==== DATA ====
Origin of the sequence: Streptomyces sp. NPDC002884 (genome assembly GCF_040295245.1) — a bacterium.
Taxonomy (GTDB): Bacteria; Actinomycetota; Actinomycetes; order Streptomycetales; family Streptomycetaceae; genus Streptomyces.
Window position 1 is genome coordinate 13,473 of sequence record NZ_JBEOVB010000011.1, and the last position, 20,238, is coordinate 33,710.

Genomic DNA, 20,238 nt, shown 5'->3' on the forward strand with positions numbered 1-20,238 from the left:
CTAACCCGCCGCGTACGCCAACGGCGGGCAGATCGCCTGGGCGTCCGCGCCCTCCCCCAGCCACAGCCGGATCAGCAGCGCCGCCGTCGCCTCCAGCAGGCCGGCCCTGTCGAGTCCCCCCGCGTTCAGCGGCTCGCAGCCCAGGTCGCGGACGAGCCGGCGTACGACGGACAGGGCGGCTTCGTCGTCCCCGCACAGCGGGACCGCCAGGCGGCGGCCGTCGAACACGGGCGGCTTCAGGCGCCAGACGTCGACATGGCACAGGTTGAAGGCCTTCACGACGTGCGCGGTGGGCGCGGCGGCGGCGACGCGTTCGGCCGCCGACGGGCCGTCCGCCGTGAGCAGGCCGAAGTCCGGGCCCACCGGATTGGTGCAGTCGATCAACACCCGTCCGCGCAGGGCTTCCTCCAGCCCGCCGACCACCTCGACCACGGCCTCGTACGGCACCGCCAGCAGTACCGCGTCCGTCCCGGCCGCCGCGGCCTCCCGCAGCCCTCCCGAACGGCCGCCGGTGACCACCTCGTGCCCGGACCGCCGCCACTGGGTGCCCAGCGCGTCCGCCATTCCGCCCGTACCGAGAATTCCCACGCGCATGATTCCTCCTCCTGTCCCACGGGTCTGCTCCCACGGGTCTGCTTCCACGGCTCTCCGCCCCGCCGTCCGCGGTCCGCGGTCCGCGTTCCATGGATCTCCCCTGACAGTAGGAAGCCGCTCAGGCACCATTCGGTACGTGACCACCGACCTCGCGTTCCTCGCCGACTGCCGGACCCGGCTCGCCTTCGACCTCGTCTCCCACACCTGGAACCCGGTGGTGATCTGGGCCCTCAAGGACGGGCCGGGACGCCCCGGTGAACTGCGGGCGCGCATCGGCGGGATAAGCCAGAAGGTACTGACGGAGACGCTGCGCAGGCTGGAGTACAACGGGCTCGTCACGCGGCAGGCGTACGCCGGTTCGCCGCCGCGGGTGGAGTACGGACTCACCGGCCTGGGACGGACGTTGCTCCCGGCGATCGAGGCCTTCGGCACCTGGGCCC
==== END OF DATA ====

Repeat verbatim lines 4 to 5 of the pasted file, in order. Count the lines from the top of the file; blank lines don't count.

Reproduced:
Genomic DNA, 20,238 nt, shown 5'->3' on the forward strand with positions numbered 1-20,238 from the left:
CTAACCCGCCGCGTACGCCAACGGCGGGCAGATCGCCTGGGCGTCCGCGCCCTCCCCCAGCCACAGCCGGATCAGCAGCGCCGCCGTCGCCTCCAGCAGGCCGGCCCTGTCGAGTCCCCCCGCGTTCAGCGGCTCGCAGCCCAGGTCGCGGACGAGCCGGCGTACGACGGACAGGGCGGCTTCGTCGTCCCCGCACAGCGGGACCGCCAGGCGGCGGCCGTCGAACACGGGCGGCTTCAGGCGCCAGACGTCGACATGGCACAGGTTGAAGGCCTTCACGACGTGCGCGGTGGGCGCGGCGGCGGCGACGCGTTCGGCCGCCGACGGGCCGTCCGCCGTGAGCAGGCCGAAGTCCGGGCCCACCGGATTGGTGCAGTCGATCAACACCCGTCCGCGCAGGGCTTCCTCCAGCCCGCCGACCACCTCGACCACGGCCTCGTACGGCACCGCCAGCAGTACCGCGTCCGTCCCGGCCGCCGCGGCCTCCCGCAGCCCTCCCGAACGGCCGCCGGTGACCACCTCGTGCCCGGACCGCCGCCACTGGGTGCCCAGCGCGTCCGCCATTCCGCCCGTACCGAGAATTCCCACGCGCATGATTCCTCCTCCTGTCCCACGGGTCTGCTCCCACGGGTCTGCTTCCACGGCTCTCCGCCCCGCCGTCCGCGGTCCGCGGTCCGCGTTCCATGGATCTCCCCTGACAGTAGGAAGCCGCTCAGGCACCATTCGGTACGTGACCACCGACCTCGCGTTCCTCGCCGACTGCCGGACCCGGCTCGCCTTCGACCTCGTCTCCCACACCTGGAACCCGGTGGTGATCTGGGCCCTCAAGGACGGGCCGGGACGCCCCGGTGAACTGCGGGCGCGCATCGGCGGGATAAGCCAGAAGGTACTGACGGAGACGCTGCGCAGGCTGGAGTACAACGGGCTCGTCACGCGGCAGGCGTACGCCGGTTCGCCGCCGCGGGTGGAGTACGGACTCACCGGCCTGGGACGGACGTTGCTCCCGGCGATCGAGGCCTTCGGCACCTGGGCCC